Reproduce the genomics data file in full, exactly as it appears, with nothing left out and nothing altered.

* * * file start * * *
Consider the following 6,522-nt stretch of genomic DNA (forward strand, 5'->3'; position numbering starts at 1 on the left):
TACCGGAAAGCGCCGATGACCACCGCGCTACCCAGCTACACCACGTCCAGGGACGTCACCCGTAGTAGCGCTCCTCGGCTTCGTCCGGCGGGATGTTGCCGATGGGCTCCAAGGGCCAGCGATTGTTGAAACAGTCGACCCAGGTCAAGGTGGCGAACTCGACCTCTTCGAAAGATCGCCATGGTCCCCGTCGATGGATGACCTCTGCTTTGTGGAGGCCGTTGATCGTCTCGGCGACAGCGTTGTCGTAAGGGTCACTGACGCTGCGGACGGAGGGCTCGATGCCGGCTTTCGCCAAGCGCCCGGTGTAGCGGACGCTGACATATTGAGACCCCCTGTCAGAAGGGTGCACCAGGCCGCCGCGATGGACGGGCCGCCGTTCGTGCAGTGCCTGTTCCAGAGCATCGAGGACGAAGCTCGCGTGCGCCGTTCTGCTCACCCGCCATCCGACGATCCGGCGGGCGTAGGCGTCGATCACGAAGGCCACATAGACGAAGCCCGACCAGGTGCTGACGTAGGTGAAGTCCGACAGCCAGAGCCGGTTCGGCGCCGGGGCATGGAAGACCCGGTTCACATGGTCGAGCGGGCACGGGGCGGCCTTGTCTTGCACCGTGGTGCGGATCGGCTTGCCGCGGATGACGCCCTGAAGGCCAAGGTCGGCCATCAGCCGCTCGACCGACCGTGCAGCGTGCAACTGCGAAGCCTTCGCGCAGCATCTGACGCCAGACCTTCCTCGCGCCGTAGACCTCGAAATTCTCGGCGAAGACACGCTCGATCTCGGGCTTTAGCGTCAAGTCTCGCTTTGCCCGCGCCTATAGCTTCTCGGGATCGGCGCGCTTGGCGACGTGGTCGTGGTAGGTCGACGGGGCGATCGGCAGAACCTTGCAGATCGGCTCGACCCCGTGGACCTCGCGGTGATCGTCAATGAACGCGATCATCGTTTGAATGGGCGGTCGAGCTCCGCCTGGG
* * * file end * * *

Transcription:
Consider the following 6,522-nt stretch of genomic DNA (forward strand, 5'->3'; position numbering starts at 1 on the left):
TACCGGAAAGCGCCGATGACCACCGCGCTACCCAGCTACACCACGTCCAGGGACGTCACCCGTAGTAGCGCTCCTCGGCTTCGTCCGGCGGGATGTTGCCGATGGGCTCCAAGGGCCAGCGATTGTTGAAACAGTCGACCCAGGTCAAGGTGGCGAACTCGACCTCTTCGAAAGATCGCCATGGTCCCCGTCGATGGATGACCTCTGCTTTGTGGAGGCCGTTGATCGTCTCGGCGACAGCGTTGTCGTAAGGGTCACTGACGCTGCGGACGGAGGGCTCGATGCCGGCTTTCGCCAAGCGCCCGGTGTAGCGGACGCTGACATATTGAGACCCCCTGTCAGAAGGGTGCACCAGGCCGCCGCGATGGACGGGCCGCCGTTCGTGCAGTGCCTGTTCCAGAGCATCGAGGACGAAGCTCGCGTGCGCCGTTCTGCTCACCCGCCATCCGACGATCCGGCGGGCGTAGGCGTCGATCACGAAGGCCACATAGACGAAGCCCGACCAGGTGCTGACGTAGGTGAAGTCCGACAGCCAGAGCCGGTTCGGCGCCGGGGCATGGAAGACCCGGTTCACATGGTCGAGCGGGCACGGGGCGGCCTTGTCTTGCACCGTGGTGCGGATCGGCTTGCCGCGGATGACGCCCTGAAGGCCAAGGTCGGCCATCAGCCGCTCGACCGACCGTGCAGCGTGCAACTGCGAAGCCTTCGCGCAGCATCTGACGCCAGACCTTCCTCGCGCCGTAGACCTCGAAATTCTCGGCGAAGACACGCTCGATCTCGGGCTTTAGCGTCAAGTCTCGCTTTGCCCGCGCCTATAGCTTCTCGGGATCGGCGCGCTTGGCGACGTGGTCGTGGTAGGTCGACGGGGCGATCGGCAGAACCTTGCAGATCGGCTCGACCCCGTGGACCTCGCGGTGATCGTCAATGAACGCGATCATCGTTTGAATGGGCGGTCGAGCTCCGCCTGGG